Thursday, 17 September 2015

Error message: System.QueryException: Non-selective query against large object type (more than 100000 rows)

Debugging the error message: System.QueryException: Non-selective query against large object type (more than 100000 rows). Consider an indexed filter or contact salesforce.com about custom indexing.

Also known as - too many rows in your database table and no index fields

During a recent project I kept seeing the error below in the Salesforce Debug log. This was a new error to me so it took a long time to work out why my code was failing. 
System.QueryException: Non-selective query against large object type (more than 100000 rows). Consider an indexed filter or contact salesforce.com about custom indexing.
Having found the cause of the issue I wanted to write it up to hopefully save anyone else facing this problem some time.


The SOQL query throwing the error

After turning up debug monitoring to max and running a few scenarios I traced the cause of the error down to the piece of code below which was querying the Task Object.
list<Task> tList = [SELECT CallObject, Id, WhoId, WhatId, NVM_Agent__c, CallDisposition FROM Task t WHERE t.CallObject != null AND NVM_Agent__c != null AND t.CallObject in :callGuidSet];
I was surprised that this piece of code was causing errors as I'd used it several times before without issue. After a lot of digging around I came upon a few forums talking about queries failing when there is over 100,000 records in a table.

"When using a field in your "where" clause of a query, it's best to try to have that field indexed by checking the "external ID" checkbox when you define that field.  (Note: for every object, only a limited number of fields can be indexed: see the online help for the limit.)" (Developer Force)

So I decided to check how many Task records this customer had in their production ORG.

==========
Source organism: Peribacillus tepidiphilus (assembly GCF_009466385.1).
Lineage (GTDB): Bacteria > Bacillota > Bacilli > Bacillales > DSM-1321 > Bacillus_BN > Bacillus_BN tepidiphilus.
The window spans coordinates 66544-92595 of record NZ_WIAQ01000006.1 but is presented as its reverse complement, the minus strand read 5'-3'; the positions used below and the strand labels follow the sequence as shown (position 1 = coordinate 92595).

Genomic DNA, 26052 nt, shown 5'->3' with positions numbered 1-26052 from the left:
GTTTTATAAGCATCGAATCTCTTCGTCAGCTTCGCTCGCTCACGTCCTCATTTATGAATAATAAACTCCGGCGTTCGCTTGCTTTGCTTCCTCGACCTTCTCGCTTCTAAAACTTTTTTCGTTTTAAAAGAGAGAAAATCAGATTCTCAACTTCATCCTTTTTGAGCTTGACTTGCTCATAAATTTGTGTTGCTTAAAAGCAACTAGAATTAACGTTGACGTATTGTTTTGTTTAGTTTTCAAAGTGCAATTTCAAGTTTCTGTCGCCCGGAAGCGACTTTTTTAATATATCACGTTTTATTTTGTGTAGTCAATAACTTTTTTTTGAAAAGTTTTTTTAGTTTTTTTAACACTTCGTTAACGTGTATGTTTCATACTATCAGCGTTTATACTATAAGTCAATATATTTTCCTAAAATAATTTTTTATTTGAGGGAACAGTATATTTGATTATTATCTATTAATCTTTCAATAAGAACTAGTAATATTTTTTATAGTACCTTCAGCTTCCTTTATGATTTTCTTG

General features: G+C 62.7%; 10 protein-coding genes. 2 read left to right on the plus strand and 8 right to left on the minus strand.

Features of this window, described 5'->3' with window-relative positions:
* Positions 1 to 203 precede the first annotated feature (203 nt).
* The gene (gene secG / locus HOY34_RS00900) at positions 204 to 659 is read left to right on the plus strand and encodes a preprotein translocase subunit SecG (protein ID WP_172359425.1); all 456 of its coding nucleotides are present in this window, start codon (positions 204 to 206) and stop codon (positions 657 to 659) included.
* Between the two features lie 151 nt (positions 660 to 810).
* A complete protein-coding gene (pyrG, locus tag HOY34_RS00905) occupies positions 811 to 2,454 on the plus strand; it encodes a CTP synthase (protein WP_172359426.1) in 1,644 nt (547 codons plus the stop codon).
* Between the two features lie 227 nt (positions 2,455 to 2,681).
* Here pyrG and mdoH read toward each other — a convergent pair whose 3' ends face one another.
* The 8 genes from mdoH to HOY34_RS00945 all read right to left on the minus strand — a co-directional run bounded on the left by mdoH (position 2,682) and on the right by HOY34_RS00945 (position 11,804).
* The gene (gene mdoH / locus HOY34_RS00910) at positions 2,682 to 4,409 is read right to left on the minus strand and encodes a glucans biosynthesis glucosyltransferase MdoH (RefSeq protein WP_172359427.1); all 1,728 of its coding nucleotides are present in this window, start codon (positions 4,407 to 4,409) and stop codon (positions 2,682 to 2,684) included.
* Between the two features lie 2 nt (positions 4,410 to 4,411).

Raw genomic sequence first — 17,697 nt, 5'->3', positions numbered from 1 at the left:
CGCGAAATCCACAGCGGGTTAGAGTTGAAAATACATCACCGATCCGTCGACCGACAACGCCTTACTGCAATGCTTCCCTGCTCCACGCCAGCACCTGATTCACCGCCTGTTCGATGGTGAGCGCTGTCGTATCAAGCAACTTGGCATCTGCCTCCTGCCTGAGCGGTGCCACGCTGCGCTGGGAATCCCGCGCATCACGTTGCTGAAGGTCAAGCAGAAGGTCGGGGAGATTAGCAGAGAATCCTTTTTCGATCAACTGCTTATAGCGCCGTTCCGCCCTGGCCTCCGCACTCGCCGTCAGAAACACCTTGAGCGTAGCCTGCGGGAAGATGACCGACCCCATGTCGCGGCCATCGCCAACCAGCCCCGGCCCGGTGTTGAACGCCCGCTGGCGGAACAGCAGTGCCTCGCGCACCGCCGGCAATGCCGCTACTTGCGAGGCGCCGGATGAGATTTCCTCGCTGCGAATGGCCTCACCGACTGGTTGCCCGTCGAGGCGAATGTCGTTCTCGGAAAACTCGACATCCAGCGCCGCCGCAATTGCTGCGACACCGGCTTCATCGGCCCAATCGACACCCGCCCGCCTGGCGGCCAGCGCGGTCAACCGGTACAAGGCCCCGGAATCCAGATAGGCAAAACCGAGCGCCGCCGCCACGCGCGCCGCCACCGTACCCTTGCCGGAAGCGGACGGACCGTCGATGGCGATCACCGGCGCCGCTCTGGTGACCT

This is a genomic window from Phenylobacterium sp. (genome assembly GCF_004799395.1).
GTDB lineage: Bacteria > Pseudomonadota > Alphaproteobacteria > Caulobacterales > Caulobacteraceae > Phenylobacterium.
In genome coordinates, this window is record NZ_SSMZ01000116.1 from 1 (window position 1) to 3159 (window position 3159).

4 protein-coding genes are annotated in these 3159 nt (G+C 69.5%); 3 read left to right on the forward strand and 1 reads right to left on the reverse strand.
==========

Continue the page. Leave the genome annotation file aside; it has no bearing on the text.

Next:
Finding out how many rows you have in a data table

  1. Log in to Salesforce
  2. Navigate to Company Overview
  3. Click on Data Storage
  4. Find the Table that you are querying in the list 
  5. Check whether it has over 100,000 rows in it - if it does, read on :)

System Overview page screenshot

Storage Usage page screen shot

Surely you can keep more than 100,000 items in a table?

Absolutely! 

However, if you are querying against a table with more than 100,000 Salesforce is going to be stricter on your Query to ensure that it completes within the designated time. 

That's the first part of the error: "Non-selective query against large object type (more than 100000 rows)".

To remove the error you can do a couple of things - either simplify the query or request that a new index field is added to the object you are querying to speed up the search. 

That's the 2nd part of the error: "Consider an indexed filter or contact salesforce.com about custom indexing."

Raising a Salesforce Support case to add a new index

In my case adding a new field index seemed like the best way to go and it was refreshingly easy to do. Just raise a ticket with Salesforce support and ask them to designate the field you are querying as an external ID and add an index. 

Here's a copy of my Salesforce support ticket:
Hi Salesforce Support
 Please can you add an index to the 'CallObjectId' field on our task object. Please can you add this index in our Production as soon as possible.
Salesforce added the index the next day and the error message disappeared - Yeah!

What fields are indexed to start with?

The platform automatically maintains indexes on the following fields for most objects.
  • RecordTypeId
  • Division
  • CreatedDate
  • Systemmodstamp (LastModifiedDate)
  • Name
  • Email (for contacts and leads)
  • Foreign key relationships (lookups and master-detail)
  • The unique Salesforce record ID, which is the primary key for each object
  • Salesforce also supports custom indexes on custom fields, with the exception of multi-select picklists, text area (long), text area (rich), non-deterministic formula fields, and encrypted text fields.
External IDs cause an index to be created on that field, which is then considered by the Force.com query optimizer. External IDs can be created on only the following fields.
  • Auto Number
  • Email
  • Number
  • Text
  • To create custom indexes for other field types, including standard fields, contact salesforce.com Customer Support

Further reading

There's a lot more detail about this issue on Developer Force. Here are a few of the posts that helped me solve this issue: